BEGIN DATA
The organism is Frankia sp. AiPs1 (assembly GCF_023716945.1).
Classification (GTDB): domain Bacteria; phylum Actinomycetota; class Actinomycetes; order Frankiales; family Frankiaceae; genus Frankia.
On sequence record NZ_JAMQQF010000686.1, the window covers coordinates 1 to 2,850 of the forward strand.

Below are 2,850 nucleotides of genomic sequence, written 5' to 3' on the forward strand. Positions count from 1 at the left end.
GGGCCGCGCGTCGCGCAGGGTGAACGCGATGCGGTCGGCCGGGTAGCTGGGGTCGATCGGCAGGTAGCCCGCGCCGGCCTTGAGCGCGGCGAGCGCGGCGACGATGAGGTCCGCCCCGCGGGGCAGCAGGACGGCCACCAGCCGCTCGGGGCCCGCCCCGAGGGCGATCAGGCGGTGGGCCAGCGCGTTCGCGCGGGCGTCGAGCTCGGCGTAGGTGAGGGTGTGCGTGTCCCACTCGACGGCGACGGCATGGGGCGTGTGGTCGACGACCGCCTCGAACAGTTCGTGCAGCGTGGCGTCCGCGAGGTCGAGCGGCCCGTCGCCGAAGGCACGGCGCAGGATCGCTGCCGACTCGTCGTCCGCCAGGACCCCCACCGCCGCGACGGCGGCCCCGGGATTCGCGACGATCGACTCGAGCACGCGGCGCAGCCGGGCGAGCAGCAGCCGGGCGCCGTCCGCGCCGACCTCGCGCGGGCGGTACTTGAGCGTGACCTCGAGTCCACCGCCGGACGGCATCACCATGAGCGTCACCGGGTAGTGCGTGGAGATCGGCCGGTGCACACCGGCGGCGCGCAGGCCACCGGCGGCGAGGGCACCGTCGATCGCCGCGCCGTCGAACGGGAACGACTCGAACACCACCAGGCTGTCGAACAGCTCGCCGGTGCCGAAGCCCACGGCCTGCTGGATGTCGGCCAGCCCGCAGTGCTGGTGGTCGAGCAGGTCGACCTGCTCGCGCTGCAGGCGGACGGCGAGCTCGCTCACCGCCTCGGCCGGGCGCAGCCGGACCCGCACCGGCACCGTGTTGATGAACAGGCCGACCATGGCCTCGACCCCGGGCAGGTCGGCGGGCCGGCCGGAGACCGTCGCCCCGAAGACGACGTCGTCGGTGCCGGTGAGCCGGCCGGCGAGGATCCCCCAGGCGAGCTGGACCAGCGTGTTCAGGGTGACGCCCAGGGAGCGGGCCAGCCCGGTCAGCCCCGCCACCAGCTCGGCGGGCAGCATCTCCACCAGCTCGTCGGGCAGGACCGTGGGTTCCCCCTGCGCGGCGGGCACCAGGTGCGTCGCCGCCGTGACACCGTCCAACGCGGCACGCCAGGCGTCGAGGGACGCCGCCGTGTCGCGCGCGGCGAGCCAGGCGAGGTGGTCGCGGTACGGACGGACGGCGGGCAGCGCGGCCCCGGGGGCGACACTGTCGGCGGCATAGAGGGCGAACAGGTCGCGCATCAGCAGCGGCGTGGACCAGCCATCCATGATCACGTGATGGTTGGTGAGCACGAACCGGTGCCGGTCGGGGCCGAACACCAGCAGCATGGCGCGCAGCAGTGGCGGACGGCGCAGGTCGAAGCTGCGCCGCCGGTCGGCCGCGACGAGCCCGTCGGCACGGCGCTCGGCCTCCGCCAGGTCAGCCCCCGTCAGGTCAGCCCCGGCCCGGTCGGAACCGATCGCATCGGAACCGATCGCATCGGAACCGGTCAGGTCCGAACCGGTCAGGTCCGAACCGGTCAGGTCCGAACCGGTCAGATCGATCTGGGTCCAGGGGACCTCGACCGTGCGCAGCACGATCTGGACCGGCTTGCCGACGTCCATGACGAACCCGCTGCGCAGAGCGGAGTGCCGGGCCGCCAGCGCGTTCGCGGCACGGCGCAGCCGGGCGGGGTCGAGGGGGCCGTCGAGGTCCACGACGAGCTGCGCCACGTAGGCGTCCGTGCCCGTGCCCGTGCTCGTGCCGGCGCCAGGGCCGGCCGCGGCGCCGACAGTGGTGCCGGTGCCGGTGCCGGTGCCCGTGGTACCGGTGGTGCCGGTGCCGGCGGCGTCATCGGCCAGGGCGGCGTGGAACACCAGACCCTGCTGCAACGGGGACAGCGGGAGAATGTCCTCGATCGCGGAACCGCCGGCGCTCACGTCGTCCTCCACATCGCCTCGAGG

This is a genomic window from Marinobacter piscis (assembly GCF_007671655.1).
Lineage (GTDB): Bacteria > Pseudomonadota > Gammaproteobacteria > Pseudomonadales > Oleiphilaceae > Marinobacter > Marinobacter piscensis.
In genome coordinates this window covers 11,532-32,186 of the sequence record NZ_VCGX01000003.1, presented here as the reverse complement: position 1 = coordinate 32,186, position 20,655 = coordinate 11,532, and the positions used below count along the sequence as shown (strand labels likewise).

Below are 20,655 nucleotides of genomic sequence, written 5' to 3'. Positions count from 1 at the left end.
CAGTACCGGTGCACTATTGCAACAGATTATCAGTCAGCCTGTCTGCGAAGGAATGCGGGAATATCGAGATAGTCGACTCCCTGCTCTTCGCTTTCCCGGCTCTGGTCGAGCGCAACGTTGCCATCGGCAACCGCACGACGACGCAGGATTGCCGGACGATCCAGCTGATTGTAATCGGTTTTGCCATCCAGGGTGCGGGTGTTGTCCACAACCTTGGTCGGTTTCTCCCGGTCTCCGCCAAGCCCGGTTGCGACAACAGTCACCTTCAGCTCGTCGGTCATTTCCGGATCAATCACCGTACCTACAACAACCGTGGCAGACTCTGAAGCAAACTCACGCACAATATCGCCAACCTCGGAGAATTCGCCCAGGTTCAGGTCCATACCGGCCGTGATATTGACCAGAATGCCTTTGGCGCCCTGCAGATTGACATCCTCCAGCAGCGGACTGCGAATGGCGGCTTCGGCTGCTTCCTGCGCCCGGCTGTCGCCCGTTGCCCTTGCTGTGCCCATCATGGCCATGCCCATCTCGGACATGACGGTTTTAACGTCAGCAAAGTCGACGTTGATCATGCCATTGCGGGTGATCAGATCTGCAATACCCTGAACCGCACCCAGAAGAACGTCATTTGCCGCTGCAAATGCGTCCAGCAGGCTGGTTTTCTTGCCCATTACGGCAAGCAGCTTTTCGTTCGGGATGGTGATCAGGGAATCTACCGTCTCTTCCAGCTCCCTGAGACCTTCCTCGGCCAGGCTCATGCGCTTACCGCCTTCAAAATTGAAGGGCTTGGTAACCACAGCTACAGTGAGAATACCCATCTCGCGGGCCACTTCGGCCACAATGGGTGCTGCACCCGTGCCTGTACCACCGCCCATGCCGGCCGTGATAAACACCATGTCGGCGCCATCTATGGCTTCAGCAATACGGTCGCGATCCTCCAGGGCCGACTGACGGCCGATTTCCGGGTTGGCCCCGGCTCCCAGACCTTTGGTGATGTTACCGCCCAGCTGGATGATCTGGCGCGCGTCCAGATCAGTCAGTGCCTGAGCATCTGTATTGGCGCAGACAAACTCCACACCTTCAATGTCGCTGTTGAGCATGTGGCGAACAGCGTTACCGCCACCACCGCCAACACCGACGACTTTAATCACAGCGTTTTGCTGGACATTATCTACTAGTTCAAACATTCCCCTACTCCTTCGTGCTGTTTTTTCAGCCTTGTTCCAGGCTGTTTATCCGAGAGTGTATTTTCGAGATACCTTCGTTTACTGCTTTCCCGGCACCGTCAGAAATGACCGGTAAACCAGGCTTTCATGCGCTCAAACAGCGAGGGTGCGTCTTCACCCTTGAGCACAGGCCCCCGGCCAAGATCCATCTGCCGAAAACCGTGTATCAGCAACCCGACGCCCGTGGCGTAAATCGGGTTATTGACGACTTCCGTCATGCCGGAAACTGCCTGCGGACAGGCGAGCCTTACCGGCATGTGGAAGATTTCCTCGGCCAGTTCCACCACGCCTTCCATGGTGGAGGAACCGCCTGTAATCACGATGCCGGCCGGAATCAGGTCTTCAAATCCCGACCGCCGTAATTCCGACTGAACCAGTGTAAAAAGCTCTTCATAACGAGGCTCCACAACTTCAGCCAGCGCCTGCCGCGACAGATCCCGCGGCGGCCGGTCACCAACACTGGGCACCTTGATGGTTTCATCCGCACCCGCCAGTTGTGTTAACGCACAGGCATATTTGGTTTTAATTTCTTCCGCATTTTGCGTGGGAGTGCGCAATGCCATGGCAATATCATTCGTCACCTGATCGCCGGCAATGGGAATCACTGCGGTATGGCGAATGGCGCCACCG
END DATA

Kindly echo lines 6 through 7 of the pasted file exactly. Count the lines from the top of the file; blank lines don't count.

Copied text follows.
This is a genomic window from Marinobacter piscis (assembly GCF_007671655.1).
Lineage (GTDB): Bacteria > Pseudomonadota > Gammaproteobacteria > Pseudomonadales > Oleiphilaceae > Marinobacter > Marinobacter piscensis.